To talk about all of this, we’re joined by Michael Mann, the presidential distinguished professor and director of the Penn Center for Science, Sustainability, and the Media. He’s now at the University of Pennsylvania. His most recent book, The New Climate War: The Fight to Take Back Our Planet.
Professor Mann, welcome back to Democracy Now! I mean, you just heard the descriptions of Puerto Rico. We’ve got Japan, we’ve got Alaska, Pakistan a third underwater. Your response? What connects all of this? Explain what’s happening.
MICHAEL MANN: Yeah, Amy, I would say it’s good to be with you, but we rarely have good news to discuss. And with these catastrophic events that we see playing out now in real time, we are witnessing the devastating consequences of climate change now. This isn’t 10 years into the future. It’s not way off in the Arctic. It’s where we live now. We are experiencing devastating consequences of past climate inaction, and it really drives home the importance of taking action now.
You know, the physics isn’t that difficult here. You make the planet warmer, you’re going to get more heat. You’re going to get more intense and more frequent heat waves, like we’ve seen this summer and every summer in recent history. You make the atmosphere warmer, it holds moisture, more moisture. So you get those flooding events. You get the sort of devastating flooding that we’re seeing right now with these landfalling hurricanes. You make the soils warmer in the summer, you dry them out more, so you get more drought. And what we see out west, the heat, the drought combine to give us those devastating wildfires. And so, this isn’t rocket science. The physics here is very basic, and it tells us that we’re reaping what we’ve sown. We’re now experiencing devastating climate impacts.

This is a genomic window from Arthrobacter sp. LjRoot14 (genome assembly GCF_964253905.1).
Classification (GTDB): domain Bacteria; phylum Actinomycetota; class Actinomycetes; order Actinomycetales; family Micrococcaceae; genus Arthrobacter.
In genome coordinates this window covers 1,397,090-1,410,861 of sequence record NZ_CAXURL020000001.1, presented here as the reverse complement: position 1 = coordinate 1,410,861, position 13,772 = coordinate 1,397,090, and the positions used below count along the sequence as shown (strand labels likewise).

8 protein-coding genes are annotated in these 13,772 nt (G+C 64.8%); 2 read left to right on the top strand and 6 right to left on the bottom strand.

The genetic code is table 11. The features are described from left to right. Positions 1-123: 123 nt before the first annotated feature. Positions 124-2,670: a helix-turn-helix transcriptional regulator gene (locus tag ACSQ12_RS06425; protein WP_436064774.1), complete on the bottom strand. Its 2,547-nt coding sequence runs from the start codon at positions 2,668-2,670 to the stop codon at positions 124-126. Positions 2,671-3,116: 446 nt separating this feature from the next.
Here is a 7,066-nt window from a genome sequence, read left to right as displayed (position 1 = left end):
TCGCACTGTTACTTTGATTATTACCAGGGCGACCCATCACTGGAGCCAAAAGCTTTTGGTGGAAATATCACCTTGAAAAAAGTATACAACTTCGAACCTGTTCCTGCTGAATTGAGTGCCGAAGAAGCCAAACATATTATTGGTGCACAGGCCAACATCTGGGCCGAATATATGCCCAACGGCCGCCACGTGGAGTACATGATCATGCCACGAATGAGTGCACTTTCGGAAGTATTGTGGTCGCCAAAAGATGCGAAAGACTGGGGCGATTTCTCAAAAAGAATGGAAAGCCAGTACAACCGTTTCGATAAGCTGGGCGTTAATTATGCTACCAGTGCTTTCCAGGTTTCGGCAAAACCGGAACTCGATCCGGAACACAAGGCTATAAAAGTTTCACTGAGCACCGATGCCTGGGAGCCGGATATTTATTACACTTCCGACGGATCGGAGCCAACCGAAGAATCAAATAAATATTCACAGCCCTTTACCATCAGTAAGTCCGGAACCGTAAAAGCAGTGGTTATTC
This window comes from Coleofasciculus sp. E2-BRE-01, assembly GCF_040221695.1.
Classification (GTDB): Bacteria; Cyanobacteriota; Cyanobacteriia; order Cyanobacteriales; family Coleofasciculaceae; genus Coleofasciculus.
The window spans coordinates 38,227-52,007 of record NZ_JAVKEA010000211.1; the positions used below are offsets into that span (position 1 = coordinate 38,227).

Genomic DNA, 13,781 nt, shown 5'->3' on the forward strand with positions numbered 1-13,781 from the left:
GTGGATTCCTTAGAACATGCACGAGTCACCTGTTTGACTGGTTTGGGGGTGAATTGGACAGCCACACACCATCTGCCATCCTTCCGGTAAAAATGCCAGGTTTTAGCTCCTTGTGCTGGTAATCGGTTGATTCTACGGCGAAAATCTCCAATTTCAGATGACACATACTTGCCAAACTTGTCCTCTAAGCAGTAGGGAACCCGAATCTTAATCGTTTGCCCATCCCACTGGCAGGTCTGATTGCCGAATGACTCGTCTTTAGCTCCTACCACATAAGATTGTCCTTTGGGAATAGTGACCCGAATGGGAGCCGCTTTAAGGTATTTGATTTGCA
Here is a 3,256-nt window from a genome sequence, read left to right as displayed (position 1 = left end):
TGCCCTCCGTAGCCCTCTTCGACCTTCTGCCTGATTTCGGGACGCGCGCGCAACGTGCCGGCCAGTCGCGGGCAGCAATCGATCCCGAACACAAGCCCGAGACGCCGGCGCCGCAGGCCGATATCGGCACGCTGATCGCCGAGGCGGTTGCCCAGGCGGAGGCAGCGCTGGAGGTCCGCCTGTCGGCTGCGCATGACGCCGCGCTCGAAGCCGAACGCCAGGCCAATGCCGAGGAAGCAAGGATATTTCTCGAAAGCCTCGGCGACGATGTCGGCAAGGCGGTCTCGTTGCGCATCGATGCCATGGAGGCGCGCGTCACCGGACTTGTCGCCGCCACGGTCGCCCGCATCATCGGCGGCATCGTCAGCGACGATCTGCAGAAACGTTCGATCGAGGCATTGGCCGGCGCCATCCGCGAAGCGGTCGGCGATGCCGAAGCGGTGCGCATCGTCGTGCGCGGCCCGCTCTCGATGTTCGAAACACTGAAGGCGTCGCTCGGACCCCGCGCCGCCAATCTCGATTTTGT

AMY GOODMAN: So, can you talk about right now what you feel needs to be done? And the significance of — I mean, you are a scientist. You were at Penn State, now you’re at University of Pennsylvania. The way climate science was disparaged — now, I think, so much more embraced all over the world. But what has to happen at this moment, in the midst of Climate Week here in New York and right before the U.N. COP? What actually do countries have to commit to?